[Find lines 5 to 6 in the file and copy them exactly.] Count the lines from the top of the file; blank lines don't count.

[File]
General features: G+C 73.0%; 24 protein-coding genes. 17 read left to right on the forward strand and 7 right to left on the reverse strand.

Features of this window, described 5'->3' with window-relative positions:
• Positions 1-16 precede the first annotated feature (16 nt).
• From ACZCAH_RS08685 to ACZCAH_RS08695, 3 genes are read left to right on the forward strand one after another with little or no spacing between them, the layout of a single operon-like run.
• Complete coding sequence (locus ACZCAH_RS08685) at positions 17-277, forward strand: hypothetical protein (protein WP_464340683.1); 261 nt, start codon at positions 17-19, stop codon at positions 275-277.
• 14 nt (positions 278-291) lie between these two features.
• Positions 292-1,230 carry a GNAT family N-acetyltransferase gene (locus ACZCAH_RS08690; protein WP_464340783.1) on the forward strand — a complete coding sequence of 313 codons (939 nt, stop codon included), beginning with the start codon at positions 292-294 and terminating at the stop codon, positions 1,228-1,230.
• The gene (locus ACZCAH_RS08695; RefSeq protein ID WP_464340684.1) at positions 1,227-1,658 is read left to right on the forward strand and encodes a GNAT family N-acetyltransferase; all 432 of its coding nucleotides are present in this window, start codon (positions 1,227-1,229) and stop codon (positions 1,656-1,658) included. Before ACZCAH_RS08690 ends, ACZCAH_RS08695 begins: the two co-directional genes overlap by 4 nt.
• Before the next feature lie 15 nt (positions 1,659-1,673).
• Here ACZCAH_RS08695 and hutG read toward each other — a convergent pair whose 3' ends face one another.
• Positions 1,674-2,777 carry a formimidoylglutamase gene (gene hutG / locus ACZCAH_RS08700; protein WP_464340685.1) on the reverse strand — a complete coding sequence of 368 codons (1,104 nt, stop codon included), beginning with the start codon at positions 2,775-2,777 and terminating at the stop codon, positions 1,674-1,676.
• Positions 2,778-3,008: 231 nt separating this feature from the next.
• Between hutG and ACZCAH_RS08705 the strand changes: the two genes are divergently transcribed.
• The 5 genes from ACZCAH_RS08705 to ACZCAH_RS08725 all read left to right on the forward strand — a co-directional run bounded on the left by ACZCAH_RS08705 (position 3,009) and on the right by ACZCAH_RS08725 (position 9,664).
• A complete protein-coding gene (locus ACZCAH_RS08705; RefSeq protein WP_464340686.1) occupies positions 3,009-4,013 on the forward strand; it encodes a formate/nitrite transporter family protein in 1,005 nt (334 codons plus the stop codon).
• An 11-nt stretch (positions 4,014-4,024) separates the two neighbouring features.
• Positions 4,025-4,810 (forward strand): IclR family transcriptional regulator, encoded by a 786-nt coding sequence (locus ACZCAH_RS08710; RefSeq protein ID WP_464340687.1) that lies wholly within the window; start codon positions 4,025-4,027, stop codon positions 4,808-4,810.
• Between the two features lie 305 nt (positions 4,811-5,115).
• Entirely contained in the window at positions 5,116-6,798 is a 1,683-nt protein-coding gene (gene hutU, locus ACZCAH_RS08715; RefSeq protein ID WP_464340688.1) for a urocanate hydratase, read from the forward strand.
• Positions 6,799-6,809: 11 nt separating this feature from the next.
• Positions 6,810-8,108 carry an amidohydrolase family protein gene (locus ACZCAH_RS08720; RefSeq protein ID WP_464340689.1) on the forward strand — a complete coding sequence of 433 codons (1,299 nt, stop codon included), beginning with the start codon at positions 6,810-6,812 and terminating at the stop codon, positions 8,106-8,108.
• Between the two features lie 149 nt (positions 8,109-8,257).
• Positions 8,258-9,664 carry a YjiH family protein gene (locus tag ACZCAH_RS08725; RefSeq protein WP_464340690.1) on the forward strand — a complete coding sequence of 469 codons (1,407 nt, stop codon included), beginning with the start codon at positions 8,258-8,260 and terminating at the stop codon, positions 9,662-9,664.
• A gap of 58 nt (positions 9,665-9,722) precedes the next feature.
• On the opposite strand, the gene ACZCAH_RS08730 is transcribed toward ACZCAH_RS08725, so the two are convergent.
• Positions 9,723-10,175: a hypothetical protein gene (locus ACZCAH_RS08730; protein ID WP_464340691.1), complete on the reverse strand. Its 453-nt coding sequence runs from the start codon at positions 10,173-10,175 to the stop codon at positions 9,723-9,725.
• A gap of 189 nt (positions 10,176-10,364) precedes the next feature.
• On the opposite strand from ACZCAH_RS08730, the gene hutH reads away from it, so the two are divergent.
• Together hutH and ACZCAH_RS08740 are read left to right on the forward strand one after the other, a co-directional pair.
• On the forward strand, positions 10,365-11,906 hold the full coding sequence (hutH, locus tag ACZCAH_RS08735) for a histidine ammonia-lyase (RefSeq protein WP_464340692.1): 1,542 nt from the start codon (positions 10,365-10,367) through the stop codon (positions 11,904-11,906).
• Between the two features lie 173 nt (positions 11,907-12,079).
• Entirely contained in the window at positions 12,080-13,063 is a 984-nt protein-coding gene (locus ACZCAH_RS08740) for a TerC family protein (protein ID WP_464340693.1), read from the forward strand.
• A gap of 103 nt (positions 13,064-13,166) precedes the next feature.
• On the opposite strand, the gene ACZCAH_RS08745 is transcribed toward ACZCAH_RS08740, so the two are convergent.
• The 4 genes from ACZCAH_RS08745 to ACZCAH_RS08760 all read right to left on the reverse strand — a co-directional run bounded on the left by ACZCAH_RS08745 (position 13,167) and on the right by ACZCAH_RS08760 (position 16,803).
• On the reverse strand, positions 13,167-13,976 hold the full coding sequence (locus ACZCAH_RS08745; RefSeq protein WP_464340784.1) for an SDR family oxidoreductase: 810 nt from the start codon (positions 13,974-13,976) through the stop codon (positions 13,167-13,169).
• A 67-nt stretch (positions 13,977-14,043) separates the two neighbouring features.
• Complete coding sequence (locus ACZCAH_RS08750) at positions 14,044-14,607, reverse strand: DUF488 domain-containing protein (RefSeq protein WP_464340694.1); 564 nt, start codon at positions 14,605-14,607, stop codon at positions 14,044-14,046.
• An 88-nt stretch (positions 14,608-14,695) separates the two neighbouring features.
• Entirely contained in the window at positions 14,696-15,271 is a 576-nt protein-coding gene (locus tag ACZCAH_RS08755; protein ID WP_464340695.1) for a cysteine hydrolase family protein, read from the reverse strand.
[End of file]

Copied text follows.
• Complete coding sequence (locus ACZCAH_RS08685) at positions 17-277, forward strand: hypothetical protein (protein WP_464340683.1); 261 nt, start codon at positions 17-19, stop codon at positions 275-277.
• 14 nt (positions 278-291) lie between these two features.